Out and About with Preschoolers: Dancing on the Sidewalk

It’s a beautiful day to be outdoors with the children. But are there any ways to help them meet fine arts benchmarks on the playground? Yes! Go ahead—investigate actions, space, and other elements of dance while outside. (See Illinois Early Learning and Development Benchmarks 19.B.ECa, 19.B.ECb, 19.B.ECc, 25.A.ECa, and 26.B.ECa.)

Help children practice the coordinated body movements that are a big part of dance.

  • Show children the movements to folk dances, line dances, and round dances, so they can dance together. Try old favorites such as the Bunny Hop and the Hokey Pokey, too. Point out actions that involve following, leading, passing by, and connecting with each other. Then dance for the fun of it! (Note: Grassy areas can have hidden hazards, and it’s hard to move a wheelchair or walker on grass. Try using a paved area swept clean of anything that might cause injury to children.)
  • Ask children to think about dancing on different surfaces. You might ask, “How do you think it would feel if you danced in the sand box?” Then let them test their predictions. Invite them to compare experiences. “How was marching in sand different from marching on the sidewalk? On the lawn? In the wading pool?”
  • Help children organize a dance- or step-team routine. Take notes to help them remember their plan: “Min-Yung says to march for 8 steps. Kayla says to jump 4 times and then wave your ribbons.”

Invite children to experiment with space.

  • Use cords to mark circles on the ground large enough to hold several children at once. Ask the children to dance inside their circles without touching anyone. Repeat the activity several times, making the circles smaller each time. Invite the children to talk about what they did to manage their movements in the smaller spaces. Then enlarge the circles so they can finish with large movements.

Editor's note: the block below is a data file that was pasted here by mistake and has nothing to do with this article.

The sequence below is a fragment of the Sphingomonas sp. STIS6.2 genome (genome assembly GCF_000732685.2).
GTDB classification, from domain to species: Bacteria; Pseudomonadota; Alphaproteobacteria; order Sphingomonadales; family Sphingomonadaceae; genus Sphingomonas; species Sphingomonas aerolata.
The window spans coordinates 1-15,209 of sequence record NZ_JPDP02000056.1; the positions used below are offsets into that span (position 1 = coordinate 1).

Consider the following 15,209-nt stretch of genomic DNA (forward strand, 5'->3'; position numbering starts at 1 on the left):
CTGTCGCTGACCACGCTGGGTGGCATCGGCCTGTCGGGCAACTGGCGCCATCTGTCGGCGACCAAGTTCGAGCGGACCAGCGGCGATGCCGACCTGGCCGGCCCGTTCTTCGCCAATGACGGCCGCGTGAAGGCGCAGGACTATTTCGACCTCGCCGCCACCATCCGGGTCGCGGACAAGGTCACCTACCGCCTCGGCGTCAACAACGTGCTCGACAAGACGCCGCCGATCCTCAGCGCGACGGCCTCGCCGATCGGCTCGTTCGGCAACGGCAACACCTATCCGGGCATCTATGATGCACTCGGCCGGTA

• Using cords, chalk lines, or footprints in snow, mark long paths for children to follow. The paths do not need to be simple and straight. They can twist and turn and go under playground equipment. Ask children to follow the paths while clapping their hands in rhythm or while you play recorded music. Let them try moving backward, too.
  • Let children create new paths, choose music, and decide what actions to make. “Adam says swing your arms. Lola says take baby steps. Maybe you can try both at once!”
  • Add props such as baskets, hats, or ribbons. Children can dance along a path, moving their props as the music inspires them. Children with walkers or wheelchairs can stay in place and use their props.

Note: Some children in the group may come from religious backgrounds in which dance is not allowed. Tactfully ask their parents to be specific about what is not permitted. For example, can the child play “Follow the Leader” if no music is playing?